RBS moves to cut overdraft charge in half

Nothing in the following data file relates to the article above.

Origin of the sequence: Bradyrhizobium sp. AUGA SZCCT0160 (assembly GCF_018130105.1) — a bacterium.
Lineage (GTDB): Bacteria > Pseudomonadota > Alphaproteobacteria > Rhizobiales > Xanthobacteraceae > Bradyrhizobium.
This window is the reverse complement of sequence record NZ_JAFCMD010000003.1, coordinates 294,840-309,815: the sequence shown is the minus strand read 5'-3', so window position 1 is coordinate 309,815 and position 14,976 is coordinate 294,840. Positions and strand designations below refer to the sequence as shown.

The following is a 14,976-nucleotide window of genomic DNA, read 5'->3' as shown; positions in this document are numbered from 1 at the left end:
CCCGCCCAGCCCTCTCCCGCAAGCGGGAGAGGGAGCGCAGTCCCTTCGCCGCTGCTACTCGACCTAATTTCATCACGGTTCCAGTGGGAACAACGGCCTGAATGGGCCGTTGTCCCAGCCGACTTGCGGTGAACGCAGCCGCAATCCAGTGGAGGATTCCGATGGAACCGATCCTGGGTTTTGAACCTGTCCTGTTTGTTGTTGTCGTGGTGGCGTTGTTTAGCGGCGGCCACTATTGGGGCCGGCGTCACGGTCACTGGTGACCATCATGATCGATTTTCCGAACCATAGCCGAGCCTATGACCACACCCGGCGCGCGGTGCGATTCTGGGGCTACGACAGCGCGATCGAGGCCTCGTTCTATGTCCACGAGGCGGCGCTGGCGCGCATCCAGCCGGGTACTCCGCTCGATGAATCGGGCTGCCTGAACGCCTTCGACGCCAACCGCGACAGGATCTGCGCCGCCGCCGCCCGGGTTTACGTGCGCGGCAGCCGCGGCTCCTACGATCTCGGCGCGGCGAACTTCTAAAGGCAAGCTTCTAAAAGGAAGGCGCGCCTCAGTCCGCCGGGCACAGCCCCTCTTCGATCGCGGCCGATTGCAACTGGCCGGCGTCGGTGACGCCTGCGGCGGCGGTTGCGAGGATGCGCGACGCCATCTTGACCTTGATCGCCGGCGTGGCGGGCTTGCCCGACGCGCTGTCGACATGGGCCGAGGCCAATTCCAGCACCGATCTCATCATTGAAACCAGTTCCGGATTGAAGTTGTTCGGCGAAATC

ROYAL Bank of Scotland has broken ranks with competitors by slashing charges on customers who go overdrawn without agreement or exceed their overdraft limit.<br /><br />From 1 October, RBS and subsidiary NatWest will slash the fee for returning a cheque, direct debit or standing order to &pound;5, while the fee for paying an item on an overdrawn account will be cut by half to &pound;15 per day.<br /><br />Brian Hartzer, the new chief executive of the bank&rsquo;s UK retail division, said: &ldquo;This is good news for customers, not least because the fees for unarranged borrowing have been an area of ongoing concern for them.&rdquo;<br /><br />&ldquo;As we look ahead there are many issues to consider, but we thought it was time to move this particular customer concern forward by cutting our charges.&rdquo;<br /><br />Hartzer, who joined RBS from Australia and New Zealand Banking Group earlier this year, is understood to have been the driving force behind the decision.<br /><br />The move comes as rivals such as Barclays and Lloyds Banking Group fight a test case against the Office of Fair Trading to determine whether banking overdraft charges can be deemed unfair.<br /><br />Banks refunded around &pound;784m to more than 350,000 disgruntled customers in 2007, but have since frozen payments to a further 1.2m while they await the outcome of the legal dispute.<br /><br />The banks lost their case in the High Court and Appeal Court, but have taken the battle to the House of Lords, whose decision will be applied via the new Supreme Court.<br /><br />Banks earn about &pound;2bn a year from fees charged on overdrafts, a practice which has been criticised due to the level of taxpayer support for the industry.<br />